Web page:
×
Log in to StudySoup
Get Full Access to General Chemistry: Principles And Modern Applications - 10 Edition - Chapter 9 - Problem 6
Join StudySoup for FREE
Get Full Access to General Chemistry: Principles And Modern Applications - 10 Edition - Chapter 9 - Problem 6

Already have an account? Login here
×
Reset your password

Explain why the several periods in the periodic table do

General Chemistry: Principles and Modern Applications | 10th Edition | ISBN: 9780132064521 | Authors: Ralph Petrucci ISBN: 9780132064521 175

Solution for problem 6 Chapter 9

General Chemistry: Principles and Modern Applications | 10th Edition

  • Textbook Solutions
  • 2901 Step-by-step solutions solved by professors and subject experts
  • Get 24/7 help from StudySoup virtual teaching assistants
General Chemistry: Principles and Modern Applications | 10th Edition | ISBN: 9780132064521 | Authors: Ralph Petrucci

General Chemistry: Principles and Modern Applications | 10th Edition

4 5 1 415 Reviews
29
4
Problem 6

Explain why the several periods in the periodic table do not all have the same number of members.

Step-by-Step Solution:
Step 1 of 3

PY 372- Week 14 Notes Clark & Mills (1979)- exchange and communal relationships  Exchange: Scratch my back, I’ll scratch yours  Communal: Give don’t expect/ want anything in return **Gender differences in relationships  Evolutionary psychology o Relations with other- women say worse o Sex with other- men say worse Ideally, how many sex partners would you want this year -men: 6 -women: 1  Men tend to be more sexually promiscuous and less choosy than women, perhaps, in part, due to evolutionary pressures -Altruism- **Social Status and Approval  Helping is admired o We all enjoy social approval (sociometer theory)  Its expected: The Social-responsibility norm o People should help those in need regardless of future exchanges o Applied selectively  Victims of circumstance vs. choice **Self Image  Helping is most important for your self-definition, a big part of your value system o Feels good to live up to our own standards; we avoid guilt o Helping as habit -Managing Moods & Emotions  Arousal Model o We try to manage moods/ emotions through prosocial actions o When viewing situations requiring help, we are usually distressed o We want to reduce this (our own) distress  this is an egoistic model **egoism- a motive to increase one’s own welfare (opposite of altruism) **Empathy- Altruism Hypothesis  we help out of altruism when we feel genuine concern 2 Opportunities after video: 1. Help 2. Distract WHEN do people help **Decision making model of helping behavior (Darley & Latane) -5 steps to helping 1. Notice the event 2. Interpret event as a situation reguiring help a. Ambiguity diminishes helping behavior b. Pluralistic Ignorance: i. We assume that when other people APPEAR unconcerned in the situation, it is not an emergency ii. Could be awkward/embarrassing to intervene in a non emergency situation 3. Take responsibility for helping a. Even if it is a clear emergency, people may not help if others are around b. Bystander effect: greater number of bystanders, less likely for one to help 4. Must know/ be able to give help a. Self-efficacy: I cant do anything about it 5. Must decide to help (weigh rewards and costs) WHEN do people help -norm of reciprocity -social approval -feel good about self WHAT are some people costs of helping -Danger -Time -Effort -Could be awkward; insult the other Social exchange theory: people take rewards and costs into account when deciding whether to help Thoughts& Moods:  Positive Stories of helping  Good Samaritan Study: Darley & Batson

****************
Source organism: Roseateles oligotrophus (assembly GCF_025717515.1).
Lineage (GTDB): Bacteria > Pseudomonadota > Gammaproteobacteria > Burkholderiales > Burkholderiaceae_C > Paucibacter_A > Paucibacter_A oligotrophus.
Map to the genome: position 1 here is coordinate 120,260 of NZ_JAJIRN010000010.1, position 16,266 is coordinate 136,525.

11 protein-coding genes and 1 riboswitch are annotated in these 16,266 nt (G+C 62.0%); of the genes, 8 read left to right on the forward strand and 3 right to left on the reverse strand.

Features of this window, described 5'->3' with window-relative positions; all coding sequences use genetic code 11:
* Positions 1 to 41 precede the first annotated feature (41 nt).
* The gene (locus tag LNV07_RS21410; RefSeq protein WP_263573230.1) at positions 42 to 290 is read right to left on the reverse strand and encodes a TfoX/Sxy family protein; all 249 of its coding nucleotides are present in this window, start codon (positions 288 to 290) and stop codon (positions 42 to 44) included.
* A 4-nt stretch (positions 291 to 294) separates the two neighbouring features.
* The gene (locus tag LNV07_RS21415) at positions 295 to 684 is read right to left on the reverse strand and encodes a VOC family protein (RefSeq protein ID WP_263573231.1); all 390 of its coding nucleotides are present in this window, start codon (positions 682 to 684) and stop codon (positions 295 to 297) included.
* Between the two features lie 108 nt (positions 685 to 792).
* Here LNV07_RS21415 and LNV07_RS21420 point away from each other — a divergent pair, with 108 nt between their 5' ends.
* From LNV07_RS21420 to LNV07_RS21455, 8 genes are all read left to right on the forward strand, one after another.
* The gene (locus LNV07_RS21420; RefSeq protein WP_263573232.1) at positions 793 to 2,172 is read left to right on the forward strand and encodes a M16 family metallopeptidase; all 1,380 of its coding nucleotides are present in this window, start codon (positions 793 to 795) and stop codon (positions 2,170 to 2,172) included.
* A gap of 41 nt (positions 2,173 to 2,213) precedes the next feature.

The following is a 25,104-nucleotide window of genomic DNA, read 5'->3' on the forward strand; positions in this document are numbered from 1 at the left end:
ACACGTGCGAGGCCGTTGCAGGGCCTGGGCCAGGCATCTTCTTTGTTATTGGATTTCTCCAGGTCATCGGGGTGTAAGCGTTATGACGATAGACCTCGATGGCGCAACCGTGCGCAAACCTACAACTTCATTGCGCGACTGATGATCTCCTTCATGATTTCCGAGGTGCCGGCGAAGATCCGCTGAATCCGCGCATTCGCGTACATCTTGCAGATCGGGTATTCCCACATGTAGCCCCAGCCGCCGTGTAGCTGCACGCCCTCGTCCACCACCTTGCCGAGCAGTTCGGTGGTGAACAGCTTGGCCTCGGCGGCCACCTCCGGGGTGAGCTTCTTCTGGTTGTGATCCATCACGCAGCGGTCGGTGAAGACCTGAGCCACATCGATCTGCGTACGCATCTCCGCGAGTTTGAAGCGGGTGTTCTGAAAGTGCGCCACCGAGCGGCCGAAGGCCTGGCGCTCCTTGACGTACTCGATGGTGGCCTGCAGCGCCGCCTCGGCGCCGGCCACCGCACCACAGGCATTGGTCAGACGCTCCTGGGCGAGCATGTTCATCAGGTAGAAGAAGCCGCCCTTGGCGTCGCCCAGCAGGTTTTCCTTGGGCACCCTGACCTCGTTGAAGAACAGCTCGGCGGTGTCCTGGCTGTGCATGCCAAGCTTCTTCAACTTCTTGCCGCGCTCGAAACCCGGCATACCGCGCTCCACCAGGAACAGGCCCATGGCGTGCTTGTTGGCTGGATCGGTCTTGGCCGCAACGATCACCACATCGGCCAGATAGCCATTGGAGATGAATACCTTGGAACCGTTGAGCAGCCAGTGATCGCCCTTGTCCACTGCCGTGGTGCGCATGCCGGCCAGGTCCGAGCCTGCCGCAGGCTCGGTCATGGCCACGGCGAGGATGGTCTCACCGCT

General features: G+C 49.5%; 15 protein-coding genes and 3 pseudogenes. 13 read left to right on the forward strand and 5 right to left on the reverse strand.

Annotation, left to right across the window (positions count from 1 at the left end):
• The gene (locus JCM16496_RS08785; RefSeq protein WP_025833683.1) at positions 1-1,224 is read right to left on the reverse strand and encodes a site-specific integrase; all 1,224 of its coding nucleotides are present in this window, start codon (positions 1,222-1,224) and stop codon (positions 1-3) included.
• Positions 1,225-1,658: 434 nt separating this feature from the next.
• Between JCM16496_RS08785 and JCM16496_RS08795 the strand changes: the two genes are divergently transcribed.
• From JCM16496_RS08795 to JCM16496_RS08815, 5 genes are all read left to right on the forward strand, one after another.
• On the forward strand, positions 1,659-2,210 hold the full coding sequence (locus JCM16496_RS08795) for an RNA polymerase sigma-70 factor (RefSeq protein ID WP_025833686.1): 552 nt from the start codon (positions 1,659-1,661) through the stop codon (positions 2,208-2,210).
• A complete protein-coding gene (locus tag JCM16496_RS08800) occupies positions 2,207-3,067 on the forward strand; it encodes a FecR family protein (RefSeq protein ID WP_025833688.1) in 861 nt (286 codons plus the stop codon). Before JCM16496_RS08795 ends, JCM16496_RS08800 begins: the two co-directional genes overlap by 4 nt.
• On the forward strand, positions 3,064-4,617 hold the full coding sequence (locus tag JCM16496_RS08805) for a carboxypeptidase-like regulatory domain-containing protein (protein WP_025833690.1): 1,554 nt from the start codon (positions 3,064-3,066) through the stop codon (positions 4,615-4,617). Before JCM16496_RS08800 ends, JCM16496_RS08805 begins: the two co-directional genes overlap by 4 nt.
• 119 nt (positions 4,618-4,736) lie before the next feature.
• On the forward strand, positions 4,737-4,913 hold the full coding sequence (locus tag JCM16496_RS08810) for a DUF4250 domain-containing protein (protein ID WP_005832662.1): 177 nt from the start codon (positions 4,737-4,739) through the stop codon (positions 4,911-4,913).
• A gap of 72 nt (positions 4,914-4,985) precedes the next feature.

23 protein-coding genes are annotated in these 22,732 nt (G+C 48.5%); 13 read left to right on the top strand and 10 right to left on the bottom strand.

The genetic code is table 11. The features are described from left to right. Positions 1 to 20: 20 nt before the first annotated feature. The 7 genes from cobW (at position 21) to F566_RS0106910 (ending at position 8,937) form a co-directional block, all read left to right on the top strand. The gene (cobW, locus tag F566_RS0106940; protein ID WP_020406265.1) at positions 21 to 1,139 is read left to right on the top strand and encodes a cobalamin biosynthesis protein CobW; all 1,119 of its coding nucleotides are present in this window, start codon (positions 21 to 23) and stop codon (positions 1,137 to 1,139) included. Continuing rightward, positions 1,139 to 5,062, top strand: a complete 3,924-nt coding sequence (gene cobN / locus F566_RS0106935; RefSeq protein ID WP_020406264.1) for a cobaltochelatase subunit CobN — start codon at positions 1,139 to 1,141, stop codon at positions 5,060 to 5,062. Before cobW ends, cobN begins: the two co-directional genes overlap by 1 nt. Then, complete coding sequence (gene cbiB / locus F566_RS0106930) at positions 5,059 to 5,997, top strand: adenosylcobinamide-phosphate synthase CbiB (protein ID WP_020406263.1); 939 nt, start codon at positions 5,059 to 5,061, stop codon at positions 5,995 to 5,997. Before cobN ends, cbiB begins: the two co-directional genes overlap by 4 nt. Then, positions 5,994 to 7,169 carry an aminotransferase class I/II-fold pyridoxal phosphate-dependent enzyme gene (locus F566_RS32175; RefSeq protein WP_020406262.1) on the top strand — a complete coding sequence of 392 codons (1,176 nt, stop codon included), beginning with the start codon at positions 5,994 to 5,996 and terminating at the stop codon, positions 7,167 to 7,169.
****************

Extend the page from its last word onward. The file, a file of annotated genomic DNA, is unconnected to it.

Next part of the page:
Step 2 of 3

Chapter 9, Problem 6 is Solved
Step 3 of 3

Textbook: General Chemistry: Principles and Modern Applications
Edition: 10
Author: Ralph Petrucci
ISBN: 9780132064521

Other solutions

People also purchased

Related chapters

Unlock Textbook Solution

Enter your email below to unlock your verified solution to:

Explain why the several periods in the periodic table do